Cowboys’ Christmas Ball
All along US-83, but especially in the panhandle area of northern Texas, you pass through town after time-worn town that has clearly seen more prosperous times. Stately courthouse squares, massive old hotels, and blocks of all-but-abandoned storefronts testify to the depopulation of many rural areas in the wake of agricultural mechanization and a myriad of related economic and social changes. Looking at the photogenic remains of these once-bustling towns, it’s hard not to imagine what life would have been like here during harvest, round-up, or holiday festivities, when every able-bodied man, woman, and child for miles would come to town to buy supplies, sell their goods, and socialize with friends and neighbors. An excerpt from an entertaining poem written about Anson, Texas, in 1890 by William Lawrence “Larry” Chittenden captures the vitality of these occasions, and gives a strong sense of the creative phraseology that animates cowboy poetry to this day.
Way out in Western Texas, where the Clear Fork’s waters flow,
Where the cattle are a-browzin’ and the Spanish Ponies grow;
Where the Northers come a-whistlin’ from beyond the Neutral Strip;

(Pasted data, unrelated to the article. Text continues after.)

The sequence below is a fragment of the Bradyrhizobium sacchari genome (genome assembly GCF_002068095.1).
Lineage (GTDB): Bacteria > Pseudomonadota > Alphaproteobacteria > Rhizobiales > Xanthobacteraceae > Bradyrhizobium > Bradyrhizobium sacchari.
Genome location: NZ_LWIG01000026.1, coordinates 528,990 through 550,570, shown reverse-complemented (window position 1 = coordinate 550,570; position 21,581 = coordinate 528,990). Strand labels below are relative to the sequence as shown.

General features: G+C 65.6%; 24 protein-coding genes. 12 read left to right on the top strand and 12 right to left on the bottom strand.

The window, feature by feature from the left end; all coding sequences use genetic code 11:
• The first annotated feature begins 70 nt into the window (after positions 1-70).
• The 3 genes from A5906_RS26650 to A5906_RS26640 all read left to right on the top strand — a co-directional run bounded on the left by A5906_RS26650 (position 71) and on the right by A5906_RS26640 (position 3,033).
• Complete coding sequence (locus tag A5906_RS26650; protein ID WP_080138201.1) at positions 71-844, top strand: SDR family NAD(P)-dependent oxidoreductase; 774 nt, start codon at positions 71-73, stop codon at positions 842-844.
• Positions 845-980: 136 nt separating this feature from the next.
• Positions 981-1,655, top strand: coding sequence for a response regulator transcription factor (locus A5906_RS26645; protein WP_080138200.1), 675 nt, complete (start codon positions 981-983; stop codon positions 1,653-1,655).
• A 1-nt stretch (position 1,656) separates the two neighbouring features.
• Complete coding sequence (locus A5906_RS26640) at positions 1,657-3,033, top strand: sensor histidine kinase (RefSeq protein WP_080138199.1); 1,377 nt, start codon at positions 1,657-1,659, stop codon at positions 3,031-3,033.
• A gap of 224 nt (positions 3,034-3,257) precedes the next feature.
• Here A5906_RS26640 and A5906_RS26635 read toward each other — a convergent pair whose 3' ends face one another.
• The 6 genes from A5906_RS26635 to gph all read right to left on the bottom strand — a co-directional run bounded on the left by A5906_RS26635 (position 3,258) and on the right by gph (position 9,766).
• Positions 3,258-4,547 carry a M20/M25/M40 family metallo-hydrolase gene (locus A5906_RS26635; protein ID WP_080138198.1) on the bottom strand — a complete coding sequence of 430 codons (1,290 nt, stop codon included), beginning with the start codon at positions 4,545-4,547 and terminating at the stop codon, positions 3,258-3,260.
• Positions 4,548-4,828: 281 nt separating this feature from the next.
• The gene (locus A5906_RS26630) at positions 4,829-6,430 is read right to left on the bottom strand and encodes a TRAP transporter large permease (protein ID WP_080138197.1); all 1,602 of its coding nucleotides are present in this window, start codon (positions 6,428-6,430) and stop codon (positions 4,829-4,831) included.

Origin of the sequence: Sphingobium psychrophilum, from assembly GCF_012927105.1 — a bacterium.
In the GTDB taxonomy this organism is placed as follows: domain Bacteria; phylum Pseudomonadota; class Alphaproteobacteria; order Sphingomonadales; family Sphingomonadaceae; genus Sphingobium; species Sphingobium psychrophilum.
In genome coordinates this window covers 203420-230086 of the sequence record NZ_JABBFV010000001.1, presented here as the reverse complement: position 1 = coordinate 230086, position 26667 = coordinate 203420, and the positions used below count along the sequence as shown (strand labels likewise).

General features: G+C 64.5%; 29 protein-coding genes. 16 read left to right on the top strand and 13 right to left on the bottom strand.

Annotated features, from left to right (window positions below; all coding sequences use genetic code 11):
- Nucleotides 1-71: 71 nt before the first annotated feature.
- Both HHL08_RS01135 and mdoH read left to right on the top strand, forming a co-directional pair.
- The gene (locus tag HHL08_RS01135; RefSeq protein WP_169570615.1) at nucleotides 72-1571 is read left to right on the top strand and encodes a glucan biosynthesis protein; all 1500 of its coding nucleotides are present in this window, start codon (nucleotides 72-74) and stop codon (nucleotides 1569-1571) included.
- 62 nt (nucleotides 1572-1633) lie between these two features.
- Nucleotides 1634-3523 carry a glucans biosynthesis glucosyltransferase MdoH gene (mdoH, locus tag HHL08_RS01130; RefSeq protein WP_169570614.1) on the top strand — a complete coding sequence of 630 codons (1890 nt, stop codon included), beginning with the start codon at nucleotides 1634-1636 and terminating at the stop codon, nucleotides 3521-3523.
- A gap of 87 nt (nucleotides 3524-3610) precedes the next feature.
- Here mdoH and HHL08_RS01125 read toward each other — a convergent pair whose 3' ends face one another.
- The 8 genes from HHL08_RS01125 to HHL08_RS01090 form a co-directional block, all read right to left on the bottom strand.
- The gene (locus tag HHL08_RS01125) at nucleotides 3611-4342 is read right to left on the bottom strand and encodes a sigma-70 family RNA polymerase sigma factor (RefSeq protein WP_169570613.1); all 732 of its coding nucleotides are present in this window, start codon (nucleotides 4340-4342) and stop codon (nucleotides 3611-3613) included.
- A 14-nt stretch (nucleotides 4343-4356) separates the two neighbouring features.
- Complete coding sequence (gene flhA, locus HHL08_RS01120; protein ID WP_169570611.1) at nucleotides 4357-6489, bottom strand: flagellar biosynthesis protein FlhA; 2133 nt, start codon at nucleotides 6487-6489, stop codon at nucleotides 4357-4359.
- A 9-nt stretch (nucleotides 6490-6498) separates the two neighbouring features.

And the prairie dogs are sneezin,’ as though they had the grip;
Where the coyotes come a-howlin’ round the ranches after dark,
And the mockin’ birds are singin’ to the lovely medderlark;
Where the ’possum and the badger and the rattlesnakes abound,
And the monstrous stars are winkin’ o’er a wilderness profound;Where lonesome, tawny prairies melt into airy streams,
While the Double Mountains slumber in heavenly kinds of dreams;
Where the antelope is grazin’ and the lonely plovers call,
It was there I attended the Cowboys’ Christmas Ball.
The town was Anson City, old Jones’ county seat,
Where they raised Polled Angus cattle and waving whiskered wheat;
Where the air is soft and balmy and dry and full of health,
Where the prairies is explodin’ with agricultural wealth;
Where they print the Texas Western, that Hall McCann supplies
With news and yarns and stories, of most amazin’ size . . .
—Larry Chittenden, Songs of the Cowboys, compiled in 1908 by Jack Thorp